In recent weeks, the best team in baseball hasn’t been the New York Yankees, the Boston Red Sox or the Chicago Cubs — oddly enough it’s been the Milwaukee Brewers. But the Brewers’ journey to greatness began long before their September and October hot streak.

On Jan. 25, 2018 Milwaukee knocked out two birds with one stone, acquiring outfielders Christian Yelich from the Miami Marlins and Lorenzo Cain from the Kansas City Royals. For Yelich, the trade rumors surrounding him all offseason finally subsided when the Brewers traded four prospects, headlined by Lewis Brinson, to fill their outfield with a solid two-way contributor. But for Cain, who signed as a free agent, suiting up in Milwaukee meant a long-awaited return for the outfielder who began his career with the Brewers back in 2010.

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Thus, the Brewers rebuild was officially completed, and their first true attempt at contention since 2015 had begun. Before going in-depth on the Brewers 2018 season, let’s look back on what it took to get here, beginning with an acquisition breakdown organized chronologically.

Ryan Braun: Drafted 5th overall, 2005 MLB Draft.

Orlando Arcia: Signed as International Free Agent in October 2010.

Corey Knebel: Traded from Texas Rangers for Yovani Gallardo in January 2015.

Josh Hader: Traded by Houston Astros for Carlos Gomez and Mike Fiers in July 2015.

Travis Shaw: Traded by Boston Red Sox for Tyler Thornburg in December 2016.

Jesus Aguilar: Claimed off waivers from Cleveland Indians in February 2017.

Jeremy Jeffress: Traded by Texas Rangers for prospect in July 2017.

Jhoulys Chacin: Signed a 2-year, $15.5 million contract in December 2017.

Christian Yelich: Traded by Miami Marlins for four prospects in January 2018.

Lorenzo Cain: Signed a 5-year, $80 million contract in January 2018.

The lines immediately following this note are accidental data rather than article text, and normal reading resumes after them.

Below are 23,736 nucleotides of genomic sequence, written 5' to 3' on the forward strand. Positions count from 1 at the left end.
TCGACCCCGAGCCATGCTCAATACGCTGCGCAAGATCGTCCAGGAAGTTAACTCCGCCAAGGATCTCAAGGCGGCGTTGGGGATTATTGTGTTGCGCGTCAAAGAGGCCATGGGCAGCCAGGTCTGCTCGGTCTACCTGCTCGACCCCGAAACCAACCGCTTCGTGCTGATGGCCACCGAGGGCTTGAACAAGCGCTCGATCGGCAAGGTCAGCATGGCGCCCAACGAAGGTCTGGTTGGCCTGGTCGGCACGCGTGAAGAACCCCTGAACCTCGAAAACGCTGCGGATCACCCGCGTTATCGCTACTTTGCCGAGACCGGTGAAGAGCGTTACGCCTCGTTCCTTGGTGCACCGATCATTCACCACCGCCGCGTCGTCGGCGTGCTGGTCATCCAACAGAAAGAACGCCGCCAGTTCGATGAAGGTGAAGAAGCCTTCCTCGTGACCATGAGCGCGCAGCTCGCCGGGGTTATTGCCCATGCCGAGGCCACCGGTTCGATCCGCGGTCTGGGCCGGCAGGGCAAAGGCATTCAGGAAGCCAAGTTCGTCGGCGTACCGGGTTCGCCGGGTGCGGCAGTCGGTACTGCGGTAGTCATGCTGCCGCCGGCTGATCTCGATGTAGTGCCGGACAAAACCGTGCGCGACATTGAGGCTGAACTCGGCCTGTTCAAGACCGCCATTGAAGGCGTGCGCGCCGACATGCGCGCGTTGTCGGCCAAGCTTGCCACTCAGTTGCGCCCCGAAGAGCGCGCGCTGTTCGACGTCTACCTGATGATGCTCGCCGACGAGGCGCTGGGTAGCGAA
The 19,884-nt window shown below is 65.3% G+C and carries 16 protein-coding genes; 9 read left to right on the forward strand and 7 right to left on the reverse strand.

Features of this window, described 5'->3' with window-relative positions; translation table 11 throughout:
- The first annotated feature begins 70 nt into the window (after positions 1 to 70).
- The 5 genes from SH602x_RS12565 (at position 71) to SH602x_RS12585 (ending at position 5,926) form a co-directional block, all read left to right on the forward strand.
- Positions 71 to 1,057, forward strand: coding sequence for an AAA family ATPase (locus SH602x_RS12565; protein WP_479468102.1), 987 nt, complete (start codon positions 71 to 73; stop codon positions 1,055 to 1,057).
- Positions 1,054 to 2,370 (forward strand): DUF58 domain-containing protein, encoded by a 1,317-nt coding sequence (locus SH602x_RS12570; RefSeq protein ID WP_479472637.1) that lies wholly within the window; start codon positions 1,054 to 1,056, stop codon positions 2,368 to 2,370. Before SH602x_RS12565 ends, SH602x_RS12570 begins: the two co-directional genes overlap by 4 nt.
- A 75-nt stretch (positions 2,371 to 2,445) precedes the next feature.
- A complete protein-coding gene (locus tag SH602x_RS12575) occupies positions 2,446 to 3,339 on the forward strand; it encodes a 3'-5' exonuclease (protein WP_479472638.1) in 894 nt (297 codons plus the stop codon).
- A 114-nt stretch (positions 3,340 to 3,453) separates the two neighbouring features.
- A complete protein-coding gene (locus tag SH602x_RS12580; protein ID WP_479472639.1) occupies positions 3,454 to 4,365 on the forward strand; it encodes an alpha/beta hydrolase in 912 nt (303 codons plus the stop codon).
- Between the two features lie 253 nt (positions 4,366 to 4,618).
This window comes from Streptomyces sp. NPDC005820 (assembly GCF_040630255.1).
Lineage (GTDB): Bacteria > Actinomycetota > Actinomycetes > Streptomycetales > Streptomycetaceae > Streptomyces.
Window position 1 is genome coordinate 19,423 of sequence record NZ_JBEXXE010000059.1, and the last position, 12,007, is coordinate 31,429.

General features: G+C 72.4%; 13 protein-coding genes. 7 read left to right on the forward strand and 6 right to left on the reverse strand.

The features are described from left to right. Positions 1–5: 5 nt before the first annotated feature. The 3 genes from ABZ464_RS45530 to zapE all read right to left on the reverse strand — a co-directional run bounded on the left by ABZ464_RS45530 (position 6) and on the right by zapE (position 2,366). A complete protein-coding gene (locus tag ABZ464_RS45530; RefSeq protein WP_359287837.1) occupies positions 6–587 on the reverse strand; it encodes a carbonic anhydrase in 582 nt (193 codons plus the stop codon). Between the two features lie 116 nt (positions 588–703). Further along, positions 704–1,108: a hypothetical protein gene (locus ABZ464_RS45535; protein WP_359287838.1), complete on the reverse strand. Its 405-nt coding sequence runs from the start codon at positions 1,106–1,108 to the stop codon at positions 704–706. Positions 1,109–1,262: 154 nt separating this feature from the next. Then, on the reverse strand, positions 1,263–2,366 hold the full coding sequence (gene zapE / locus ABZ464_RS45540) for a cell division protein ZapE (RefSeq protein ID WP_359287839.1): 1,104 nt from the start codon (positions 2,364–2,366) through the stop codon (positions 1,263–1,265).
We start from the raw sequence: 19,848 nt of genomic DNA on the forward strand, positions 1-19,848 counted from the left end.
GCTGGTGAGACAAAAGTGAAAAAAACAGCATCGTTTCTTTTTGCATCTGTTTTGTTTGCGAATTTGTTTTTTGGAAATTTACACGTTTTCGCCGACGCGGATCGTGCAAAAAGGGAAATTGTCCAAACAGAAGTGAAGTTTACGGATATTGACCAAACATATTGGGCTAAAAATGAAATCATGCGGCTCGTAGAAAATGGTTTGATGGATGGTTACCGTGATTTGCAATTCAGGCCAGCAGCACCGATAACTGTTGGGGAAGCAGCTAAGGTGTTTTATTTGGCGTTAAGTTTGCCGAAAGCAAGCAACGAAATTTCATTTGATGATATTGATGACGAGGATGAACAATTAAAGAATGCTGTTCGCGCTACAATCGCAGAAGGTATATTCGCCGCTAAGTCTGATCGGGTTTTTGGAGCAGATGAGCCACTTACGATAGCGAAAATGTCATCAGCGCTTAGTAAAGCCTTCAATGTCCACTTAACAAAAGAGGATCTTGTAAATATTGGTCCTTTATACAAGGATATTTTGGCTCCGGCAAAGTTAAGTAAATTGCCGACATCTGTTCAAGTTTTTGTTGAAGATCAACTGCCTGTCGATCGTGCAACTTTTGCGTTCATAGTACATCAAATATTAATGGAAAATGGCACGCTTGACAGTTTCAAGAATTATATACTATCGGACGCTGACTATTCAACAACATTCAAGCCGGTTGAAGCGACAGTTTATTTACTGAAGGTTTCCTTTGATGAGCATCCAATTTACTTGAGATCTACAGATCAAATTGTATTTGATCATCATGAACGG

Erik Kratz: Traded by New York Yankees for ‘player to be named later’ in May 2018.

Mike Moustakas: Traded by Kansas City Royals for two prospects in July 2018.

Jonathan Schoop: Traded by Baltimore Orioles for Jonathan Villar in July 2018.

Virtually every player that has had a major impact this season was acquired during the rebuilding stage of 2016-17 with the exceptions of Ryan Braun and Orlando Arcia. The hiring of manager Craig Counsell and general manager David Stearns, who helped the Astros build their World Series team as assistant GM in Houston, have also played a major role in the team’s turnaround as they went from 73-89 in 2016 to an NL-best 96-67 this season.

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While the Brewers were never more than five games ahead or six games behind in the NL Central division, their season could best be described as streaky. From April to September, their month-by-month winning percentages ranged from as low as .480 in June to as high as .731 in Sept. — they maintained a .589 percentage on the year. Keeping this in mind, it’s fair to say 2018 was very much a roller coaster season for the Crew.

The team finished their 162nd game on an eight-game win streak tied with the Cubs, which erased what was a six-game deficit on August. This meant there would be a 163rd game Oct. 1 at Wrigley Field between the Cubs and Brewers. The winner would not only earn bragging rights, but also the NL Central Division title and the No.1 seed in the playoffs, avoiding the wild card play-in game.

Headed into the tiebreaker, the Brewers knew they would have to beat the Cubs who boasted both a high-powered offense and strong, start-to-finish pitching rotation. The Brewers had ace Jhoulys Chacín take the mound with the star-studded bullpen of Knebel, Jeffress and Hader there to close things out.

MVP candidate Christian Yelich’s attempt at earning the NL Triple Crown was also on the line — he trailed Rockies’ third baseman Nolan Arenado by one home run and Cubs’ shortstop Javier Báez by two RBIs after an amazing second half of the season.

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Christian Yelich was so good, in fact, he was given the “Barry Bonds treatment” against the Cardinals on Sept. 26, when pitchers walked him in all five plate appearances after he had eight RBIs in the first two games of the series. He also led the NL in most major batting categories, including slugging percentage, on-base plus slugging percentage, batting average and wins above replacement.

After a hard fought battle, the Brewers took the tiebreaker, 3–1, led by Christian Yelich who finished 3-4 with three singles, falling two RBIs and a home run short of the league lead.

Now that they’ve defeated the Colorado Rockies in the Division Series Milwaukee will host the Dodgers for the National League pennant. This means the Brewers are one step closer to the goal that has never been achieved in the franchise’s 49-year history — a World Series title.